In the Psalms, David writes that God has a blessing for those who are "undefiled in the way," who seek the Lord "with a whole heart." [Ps. 119:1,2] Who were these people? Did they only exist in David's time, or can there be people like that today? What kind of blessing does God hold for them? The king of all Israel, in the process of building the nation from a dozen scattered tribes to a place of real prominence, would go on through this longest Psalm to show that blessing was the one greatest desire in his own life, and to build a series of meditations on how to gain it.
The first challenge that we face today is simply believing what we read. It seems to be saying that such people exist (and if then, why not now?), and that there is a real blessing for them. It is interesting that so many people today will stand up and say that they believe in God, and in miracles, and that there is nothing too big for Him to handle. He made the Universe. He brought the Hebrews out of Egypt. The Flood. The Virgin Birth. The Resurrection. Healings, and all kinds of miracles are right in His domain. But can He actually make a change in a yielded human nature? Jesus conquered death, but can He overcome sin? The easy answer, for a lot of people, is to assume that sin is somehow beyond His reach, or that He's really not all that concerned with it.
The obvious answer is that He has made it clear that there is nothing outside His concern, or His reach, especially that which He abased Himself from the highest throne down to Hell to eradicate.
Back to the Psalm we see two things, or maybe three. The first is that David knows that there are people who do love the Lord with all their hearts, and that he wants to be one. Also, maybe he envies the "undefiled" because of God's building that purity in his own heart. Some people, it seems, have a guilty conscience, but others are conscious of God's own holiness. We read in Hebrews that God's Word discerns the difference between soul and spirit. What does this mean? One example is right here, as , and this is one example as it says in 2nd Corinthians that a godly (spirit ual) sorrow leads to a change, while a worldly (selfish or "soul ish") sorrow is deadly. In short, what does that awareness produce? So we see a question raised in the Psalms, an assurance in Hebrews that the answer is available, and a clue for understanding it in 2nd Corinthians. More clues can be found in probably every one of the sixty-six books, or else someone can ignore the whole landscape and claim it's not there. We find that in the Psalms also: "O taste and see that the LORD is good: blessed is the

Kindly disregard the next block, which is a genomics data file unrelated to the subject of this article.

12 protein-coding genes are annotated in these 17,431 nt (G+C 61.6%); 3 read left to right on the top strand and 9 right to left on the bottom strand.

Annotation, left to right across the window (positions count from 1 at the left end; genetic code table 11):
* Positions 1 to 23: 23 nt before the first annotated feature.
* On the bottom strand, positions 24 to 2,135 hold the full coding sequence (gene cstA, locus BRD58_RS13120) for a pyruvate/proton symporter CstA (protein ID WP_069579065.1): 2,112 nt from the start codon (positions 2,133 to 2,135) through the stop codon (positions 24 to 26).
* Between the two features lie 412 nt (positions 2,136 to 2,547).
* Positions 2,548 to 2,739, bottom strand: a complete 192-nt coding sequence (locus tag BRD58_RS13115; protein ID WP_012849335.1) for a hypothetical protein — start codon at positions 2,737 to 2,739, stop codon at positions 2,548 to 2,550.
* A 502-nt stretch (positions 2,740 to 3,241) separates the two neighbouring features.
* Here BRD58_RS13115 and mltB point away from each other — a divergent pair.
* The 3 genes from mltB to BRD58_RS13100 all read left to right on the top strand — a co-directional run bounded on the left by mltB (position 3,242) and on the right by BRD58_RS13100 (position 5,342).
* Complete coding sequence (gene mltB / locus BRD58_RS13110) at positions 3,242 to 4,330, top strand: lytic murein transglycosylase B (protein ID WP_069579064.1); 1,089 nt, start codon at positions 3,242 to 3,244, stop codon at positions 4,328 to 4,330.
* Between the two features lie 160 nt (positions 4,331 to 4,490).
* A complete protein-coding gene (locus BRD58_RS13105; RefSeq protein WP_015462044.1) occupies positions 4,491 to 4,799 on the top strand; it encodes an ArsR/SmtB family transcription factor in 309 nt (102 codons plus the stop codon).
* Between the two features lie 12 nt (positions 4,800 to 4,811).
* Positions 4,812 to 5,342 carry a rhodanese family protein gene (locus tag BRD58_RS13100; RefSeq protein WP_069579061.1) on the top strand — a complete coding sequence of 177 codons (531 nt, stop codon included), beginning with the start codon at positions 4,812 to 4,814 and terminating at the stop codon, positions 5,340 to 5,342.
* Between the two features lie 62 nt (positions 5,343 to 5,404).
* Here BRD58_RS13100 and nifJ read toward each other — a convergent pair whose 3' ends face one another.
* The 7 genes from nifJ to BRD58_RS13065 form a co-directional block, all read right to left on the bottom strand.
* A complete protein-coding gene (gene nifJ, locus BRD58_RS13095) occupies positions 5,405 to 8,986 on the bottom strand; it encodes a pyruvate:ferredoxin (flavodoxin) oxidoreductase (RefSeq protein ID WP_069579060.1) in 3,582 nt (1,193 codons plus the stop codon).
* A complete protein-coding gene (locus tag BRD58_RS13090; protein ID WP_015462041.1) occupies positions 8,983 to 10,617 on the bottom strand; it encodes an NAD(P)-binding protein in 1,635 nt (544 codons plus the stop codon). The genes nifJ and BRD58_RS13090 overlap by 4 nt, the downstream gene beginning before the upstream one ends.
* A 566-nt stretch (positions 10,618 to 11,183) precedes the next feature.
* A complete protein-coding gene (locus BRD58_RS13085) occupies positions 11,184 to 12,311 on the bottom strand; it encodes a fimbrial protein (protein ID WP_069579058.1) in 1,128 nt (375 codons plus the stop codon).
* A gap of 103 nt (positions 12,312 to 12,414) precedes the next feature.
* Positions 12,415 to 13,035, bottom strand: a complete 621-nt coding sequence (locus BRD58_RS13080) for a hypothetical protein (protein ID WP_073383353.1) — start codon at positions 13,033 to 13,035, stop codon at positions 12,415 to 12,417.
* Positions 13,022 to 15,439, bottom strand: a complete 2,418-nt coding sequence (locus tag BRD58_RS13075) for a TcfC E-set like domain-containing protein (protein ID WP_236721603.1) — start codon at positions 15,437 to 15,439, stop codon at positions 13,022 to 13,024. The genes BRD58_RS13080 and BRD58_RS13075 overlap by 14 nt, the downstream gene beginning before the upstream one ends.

man that trusteth in him! [Psalm 34:8]"